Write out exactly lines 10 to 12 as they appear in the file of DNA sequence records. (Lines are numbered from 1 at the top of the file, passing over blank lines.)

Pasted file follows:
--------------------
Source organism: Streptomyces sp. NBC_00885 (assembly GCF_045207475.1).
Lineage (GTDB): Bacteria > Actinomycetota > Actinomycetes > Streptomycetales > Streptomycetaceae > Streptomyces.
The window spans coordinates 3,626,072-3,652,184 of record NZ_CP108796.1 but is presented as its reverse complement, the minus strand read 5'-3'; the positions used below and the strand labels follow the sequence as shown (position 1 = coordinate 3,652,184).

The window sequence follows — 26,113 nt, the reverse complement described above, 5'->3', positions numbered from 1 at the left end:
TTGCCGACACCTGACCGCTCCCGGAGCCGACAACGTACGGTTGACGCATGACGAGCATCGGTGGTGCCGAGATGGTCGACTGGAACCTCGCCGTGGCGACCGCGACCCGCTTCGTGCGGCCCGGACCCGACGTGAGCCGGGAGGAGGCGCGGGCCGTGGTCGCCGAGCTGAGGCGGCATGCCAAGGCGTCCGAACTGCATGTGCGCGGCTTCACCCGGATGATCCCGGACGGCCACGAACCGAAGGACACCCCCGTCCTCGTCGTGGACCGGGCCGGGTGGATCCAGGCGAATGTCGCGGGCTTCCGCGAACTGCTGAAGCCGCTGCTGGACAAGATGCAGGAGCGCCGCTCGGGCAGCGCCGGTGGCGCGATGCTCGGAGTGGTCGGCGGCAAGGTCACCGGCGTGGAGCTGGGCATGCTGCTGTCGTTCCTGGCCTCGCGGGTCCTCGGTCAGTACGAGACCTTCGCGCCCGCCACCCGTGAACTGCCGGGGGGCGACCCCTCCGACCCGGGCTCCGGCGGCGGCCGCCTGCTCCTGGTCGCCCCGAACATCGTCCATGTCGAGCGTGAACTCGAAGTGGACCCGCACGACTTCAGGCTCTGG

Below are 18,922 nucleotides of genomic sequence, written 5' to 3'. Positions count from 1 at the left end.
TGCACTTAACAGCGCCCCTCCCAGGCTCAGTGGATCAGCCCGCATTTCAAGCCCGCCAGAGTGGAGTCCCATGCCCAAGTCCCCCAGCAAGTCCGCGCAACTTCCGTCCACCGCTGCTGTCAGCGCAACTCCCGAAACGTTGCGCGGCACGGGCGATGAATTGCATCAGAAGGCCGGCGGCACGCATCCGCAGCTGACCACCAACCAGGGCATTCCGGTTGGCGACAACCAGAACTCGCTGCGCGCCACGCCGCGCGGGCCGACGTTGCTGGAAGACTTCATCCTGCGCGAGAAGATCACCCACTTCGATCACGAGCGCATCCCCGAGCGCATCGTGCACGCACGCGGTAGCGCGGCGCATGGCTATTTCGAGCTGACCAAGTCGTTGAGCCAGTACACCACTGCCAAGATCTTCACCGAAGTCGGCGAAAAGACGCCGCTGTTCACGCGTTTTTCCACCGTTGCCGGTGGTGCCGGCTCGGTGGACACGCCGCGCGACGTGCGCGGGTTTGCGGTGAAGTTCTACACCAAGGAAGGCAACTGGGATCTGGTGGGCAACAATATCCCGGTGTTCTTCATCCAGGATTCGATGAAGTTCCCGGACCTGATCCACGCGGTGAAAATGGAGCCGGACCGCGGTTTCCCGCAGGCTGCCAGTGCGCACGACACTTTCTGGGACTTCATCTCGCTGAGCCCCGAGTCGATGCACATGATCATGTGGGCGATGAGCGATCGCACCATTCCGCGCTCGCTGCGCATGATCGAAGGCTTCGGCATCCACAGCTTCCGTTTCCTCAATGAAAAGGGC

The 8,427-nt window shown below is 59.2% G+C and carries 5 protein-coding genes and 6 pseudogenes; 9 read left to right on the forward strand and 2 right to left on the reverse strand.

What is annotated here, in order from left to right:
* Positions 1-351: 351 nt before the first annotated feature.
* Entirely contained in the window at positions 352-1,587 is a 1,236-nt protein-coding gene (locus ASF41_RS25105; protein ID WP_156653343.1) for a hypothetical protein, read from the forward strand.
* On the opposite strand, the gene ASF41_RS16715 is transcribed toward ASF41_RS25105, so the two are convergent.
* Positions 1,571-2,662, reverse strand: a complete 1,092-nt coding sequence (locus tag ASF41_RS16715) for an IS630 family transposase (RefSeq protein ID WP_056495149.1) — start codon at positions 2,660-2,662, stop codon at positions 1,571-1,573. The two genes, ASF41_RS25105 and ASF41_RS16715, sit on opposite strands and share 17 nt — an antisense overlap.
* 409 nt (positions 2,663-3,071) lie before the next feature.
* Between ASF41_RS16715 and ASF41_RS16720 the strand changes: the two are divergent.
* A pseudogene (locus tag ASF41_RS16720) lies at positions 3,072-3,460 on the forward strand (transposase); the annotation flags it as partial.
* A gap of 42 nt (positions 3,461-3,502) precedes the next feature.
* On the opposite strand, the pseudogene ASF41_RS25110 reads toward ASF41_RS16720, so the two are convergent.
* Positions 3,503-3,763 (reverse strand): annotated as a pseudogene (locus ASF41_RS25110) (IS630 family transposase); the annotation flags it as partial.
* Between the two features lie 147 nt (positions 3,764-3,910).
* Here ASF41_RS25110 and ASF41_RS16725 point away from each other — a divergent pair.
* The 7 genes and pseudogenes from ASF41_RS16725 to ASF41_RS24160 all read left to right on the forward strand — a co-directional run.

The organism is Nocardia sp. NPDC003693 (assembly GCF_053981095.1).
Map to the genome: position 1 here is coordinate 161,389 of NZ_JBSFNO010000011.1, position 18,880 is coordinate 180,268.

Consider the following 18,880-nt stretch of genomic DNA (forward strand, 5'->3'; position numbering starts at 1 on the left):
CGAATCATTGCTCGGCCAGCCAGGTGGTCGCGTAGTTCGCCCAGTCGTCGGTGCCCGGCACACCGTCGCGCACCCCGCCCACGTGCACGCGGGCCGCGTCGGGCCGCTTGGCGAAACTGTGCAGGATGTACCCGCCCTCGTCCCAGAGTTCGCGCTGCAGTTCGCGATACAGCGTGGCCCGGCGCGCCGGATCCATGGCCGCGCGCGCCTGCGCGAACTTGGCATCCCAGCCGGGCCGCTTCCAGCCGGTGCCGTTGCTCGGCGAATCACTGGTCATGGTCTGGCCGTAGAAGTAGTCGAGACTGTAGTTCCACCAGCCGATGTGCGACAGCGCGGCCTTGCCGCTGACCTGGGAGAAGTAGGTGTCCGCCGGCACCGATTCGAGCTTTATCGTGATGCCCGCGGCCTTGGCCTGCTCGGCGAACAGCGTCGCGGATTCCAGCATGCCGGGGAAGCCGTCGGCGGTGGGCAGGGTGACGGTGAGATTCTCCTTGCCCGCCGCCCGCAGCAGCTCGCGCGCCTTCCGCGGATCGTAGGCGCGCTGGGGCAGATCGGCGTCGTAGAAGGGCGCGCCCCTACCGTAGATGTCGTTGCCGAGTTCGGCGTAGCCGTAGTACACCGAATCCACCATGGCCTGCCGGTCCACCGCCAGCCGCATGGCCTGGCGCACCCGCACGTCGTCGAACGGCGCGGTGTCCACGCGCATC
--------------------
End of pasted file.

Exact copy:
* Positions 1-351: 351 nt before the first annotated feature.
* Entirely contained in the window at positions 352-1,587 is a 1,236-nt protein-coding gene (locus ASF41_RS25105; protein ID WP_156653343.1) for a hypothetical protein, read from the forward strand.
* On the opposite strand, the gene ASF41_RS16715 is transcribed toward ASF41_RS25105, so the two are convergent.